The Sharable Content Object Reference Model, or SCORM, still heavily influences the eLearning industry, even two decades after its initial release. In a time characterized by rapid technological development, such longevity is relatively unusual. But SCORM doesn’t seem to be going anywhere.
Here’s why. Originally, SCORM was the preferable choice for content creation because it introduced an affordability in online training that wasn’t an option before. However, the reason SCORM is still so prevalent is largely owed to its interoperability or its capability to operate across different platforms, any systems that are comformant with that version of SCORM, really. This attribute means that content providers can author courses that can be used in many different contexts. Certainly, SCORM made online training content cheaper to create and deliver, but that’s no longer its primary allure. Now, interoperability is king.
However, it’s vital to remember that SCORM is best used in specific contexts. There are other times when other content models will be the better choice for course authors. For example, content creators who want to be able to utilize advanced data analytics pertaining to learner interactions with their courses should probably choose xAPI as their content model. In the world of eLearning technology, it’s all about context.
When Is It Best to Use SCORM?
There’s certainly more than one situation where SCORM proves to be the smartest choice for content creation and delivery. With such a broad spectrum of potential uses, SCORM really does have a massive range of advantages. To keep it brief, we’re just going to focus on one advantage in this blog.
One circumstance in which SCORM’s interoperability is especially appealing is with businesses who deploy online training via their own internal Learning Management System (LMS). These businesses might create their own content, but their main source of revenue is their LMS, which they use to host content from external vendors. Another possible reason that a company uses its own internal LMS to deploy online training. In either circumstance, the business doesn’t focus on content creation, which usually means that they need to purchase the content to train their employees, or host the content from vendors for ecommerce.
Since any reputable LMS is SCORM conformant, businesses with their own LMS are more likely to purchase SCORM content, either to host the content sold by external vendors or to host content they purchased to train their own employees. Unless these businesses are searching for content with highly specified technical features—which is certainly a possibility—another content model would be a better choice.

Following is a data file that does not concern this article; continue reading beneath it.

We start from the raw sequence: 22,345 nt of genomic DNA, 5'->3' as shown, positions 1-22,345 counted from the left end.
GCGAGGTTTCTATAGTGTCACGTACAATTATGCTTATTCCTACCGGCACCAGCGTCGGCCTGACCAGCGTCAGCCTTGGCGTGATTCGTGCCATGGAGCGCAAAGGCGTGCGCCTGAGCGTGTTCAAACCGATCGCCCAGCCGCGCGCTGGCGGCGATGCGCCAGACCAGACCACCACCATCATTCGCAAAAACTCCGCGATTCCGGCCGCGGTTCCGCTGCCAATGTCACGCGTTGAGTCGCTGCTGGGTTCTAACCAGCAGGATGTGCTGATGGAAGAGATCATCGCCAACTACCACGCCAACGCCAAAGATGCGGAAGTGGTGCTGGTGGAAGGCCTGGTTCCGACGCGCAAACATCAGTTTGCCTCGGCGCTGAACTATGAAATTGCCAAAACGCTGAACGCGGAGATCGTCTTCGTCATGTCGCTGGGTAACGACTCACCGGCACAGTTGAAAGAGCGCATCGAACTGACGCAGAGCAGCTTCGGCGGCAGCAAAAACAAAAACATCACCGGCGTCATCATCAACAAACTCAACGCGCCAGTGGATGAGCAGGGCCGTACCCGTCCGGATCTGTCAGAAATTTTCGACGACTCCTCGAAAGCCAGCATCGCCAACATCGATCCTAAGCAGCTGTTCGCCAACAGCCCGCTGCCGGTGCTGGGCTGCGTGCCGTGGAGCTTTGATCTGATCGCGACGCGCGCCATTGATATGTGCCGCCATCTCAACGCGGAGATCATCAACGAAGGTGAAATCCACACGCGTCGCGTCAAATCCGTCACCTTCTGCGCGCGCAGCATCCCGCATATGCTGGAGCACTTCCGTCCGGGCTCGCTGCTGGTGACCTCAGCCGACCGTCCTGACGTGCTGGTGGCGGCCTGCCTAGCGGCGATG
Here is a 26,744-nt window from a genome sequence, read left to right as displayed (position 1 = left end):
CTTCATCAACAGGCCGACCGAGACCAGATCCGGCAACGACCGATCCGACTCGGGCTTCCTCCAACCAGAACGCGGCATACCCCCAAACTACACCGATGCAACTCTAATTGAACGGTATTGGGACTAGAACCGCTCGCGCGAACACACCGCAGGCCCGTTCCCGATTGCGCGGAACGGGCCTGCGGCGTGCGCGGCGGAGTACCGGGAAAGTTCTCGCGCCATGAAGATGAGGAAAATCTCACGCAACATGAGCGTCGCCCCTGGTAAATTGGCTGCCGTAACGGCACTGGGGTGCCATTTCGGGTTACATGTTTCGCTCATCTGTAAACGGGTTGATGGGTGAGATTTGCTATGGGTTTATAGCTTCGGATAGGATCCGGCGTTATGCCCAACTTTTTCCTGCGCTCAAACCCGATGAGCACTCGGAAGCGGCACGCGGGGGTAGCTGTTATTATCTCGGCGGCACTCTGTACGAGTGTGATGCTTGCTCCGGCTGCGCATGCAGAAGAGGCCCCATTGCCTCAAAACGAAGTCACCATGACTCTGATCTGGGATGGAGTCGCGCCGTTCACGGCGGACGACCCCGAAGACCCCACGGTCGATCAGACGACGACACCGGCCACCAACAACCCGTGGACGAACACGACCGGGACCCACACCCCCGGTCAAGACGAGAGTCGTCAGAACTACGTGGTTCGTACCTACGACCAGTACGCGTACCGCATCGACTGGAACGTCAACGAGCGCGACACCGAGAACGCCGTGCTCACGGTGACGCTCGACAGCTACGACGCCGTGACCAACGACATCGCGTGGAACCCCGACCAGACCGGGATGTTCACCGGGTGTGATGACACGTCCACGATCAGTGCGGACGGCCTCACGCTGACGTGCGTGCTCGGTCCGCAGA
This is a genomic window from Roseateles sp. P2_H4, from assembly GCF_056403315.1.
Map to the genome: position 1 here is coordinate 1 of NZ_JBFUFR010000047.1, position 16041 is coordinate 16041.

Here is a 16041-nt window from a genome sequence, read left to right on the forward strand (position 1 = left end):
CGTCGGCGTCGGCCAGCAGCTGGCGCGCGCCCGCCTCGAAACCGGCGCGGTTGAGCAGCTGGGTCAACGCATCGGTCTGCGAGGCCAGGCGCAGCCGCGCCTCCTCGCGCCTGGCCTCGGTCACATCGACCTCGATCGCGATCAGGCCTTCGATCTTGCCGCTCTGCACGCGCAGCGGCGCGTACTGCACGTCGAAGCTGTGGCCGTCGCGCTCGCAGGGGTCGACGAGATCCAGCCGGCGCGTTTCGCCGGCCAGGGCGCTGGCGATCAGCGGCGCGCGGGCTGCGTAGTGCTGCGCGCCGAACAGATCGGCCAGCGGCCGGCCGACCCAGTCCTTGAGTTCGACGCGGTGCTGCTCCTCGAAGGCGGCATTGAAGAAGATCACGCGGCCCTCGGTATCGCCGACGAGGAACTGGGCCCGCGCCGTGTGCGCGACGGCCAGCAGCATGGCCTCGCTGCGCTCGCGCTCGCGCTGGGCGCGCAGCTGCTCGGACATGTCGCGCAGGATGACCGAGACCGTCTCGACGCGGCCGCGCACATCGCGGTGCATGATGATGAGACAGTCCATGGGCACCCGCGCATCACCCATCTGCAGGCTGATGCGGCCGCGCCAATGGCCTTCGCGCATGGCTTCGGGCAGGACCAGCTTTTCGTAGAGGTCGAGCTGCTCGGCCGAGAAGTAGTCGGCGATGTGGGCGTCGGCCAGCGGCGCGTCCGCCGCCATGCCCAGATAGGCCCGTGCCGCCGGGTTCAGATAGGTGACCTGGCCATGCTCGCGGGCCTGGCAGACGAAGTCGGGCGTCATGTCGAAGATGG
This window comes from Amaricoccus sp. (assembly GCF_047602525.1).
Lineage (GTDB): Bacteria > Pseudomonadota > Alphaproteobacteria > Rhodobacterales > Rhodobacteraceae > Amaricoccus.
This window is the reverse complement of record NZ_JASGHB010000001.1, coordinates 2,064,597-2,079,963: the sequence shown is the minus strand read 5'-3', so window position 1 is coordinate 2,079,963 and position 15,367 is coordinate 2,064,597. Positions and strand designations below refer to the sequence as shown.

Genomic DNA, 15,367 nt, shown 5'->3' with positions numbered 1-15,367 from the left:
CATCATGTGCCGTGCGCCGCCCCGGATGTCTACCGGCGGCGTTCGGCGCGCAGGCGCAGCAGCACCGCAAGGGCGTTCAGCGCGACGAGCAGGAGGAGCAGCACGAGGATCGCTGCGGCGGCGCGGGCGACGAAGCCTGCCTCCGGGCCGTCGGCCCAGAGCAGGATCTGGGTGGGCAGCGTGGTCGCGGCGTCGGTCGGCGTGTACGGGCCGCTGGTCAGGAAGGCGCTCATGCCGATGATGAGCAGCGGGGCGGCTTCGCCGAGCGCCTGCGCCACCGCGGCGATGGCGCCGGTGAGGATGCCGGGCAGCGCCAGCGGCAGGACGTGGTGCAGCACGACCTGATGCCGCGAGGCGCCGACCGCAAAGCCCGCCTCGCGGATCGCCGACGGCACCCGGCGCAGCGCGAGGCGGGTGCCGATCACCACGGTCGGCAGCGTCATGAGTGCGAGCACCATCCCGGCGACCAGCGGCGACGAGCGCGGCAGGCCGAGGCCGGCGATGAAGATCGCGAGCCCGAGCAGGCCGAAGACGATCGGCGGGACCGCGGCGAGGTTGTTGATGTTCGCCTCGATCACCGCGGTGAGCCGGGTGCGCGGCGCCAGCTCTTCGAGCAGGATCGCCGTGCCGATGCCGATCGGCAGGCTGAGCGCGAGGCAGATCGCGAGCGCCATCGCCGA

In most circumstances, SCORM will perform excellently. At the very least, it’ll still suffice. Remember, all content models, SCORM included, work best in context. There are optimal times to deploy content using a certain model, and there are suboptimal times. It’s all a matter of knowing what you want to accomplish, what you want your content to do, and how you want learners to interact with the content. If businesses have their own internal LMSs, then SCORM is the content model that’s statistically most likely to work with their system.
Choose the Right Learning Platform
Maybe you have SCORM content ready to deliver to learners, or maybe you want to create course content using SCORM. Choosing a learning platform that supports the creation and management of SCORM is critical. DigitalChalk conforms to SCORM 1.2, which is the most popular and widely used version of SCORM. With our state-of-the-art learning platform you can create, deliver, and manage your SCORM content from a secure centralized location.
Still have questions about whether creating course content with SCORM is right for your training business? Read these other two blogs to learn about other ways SCORM proves advantageous for content providers:
And as always, we’re happy to answer any questions you might have.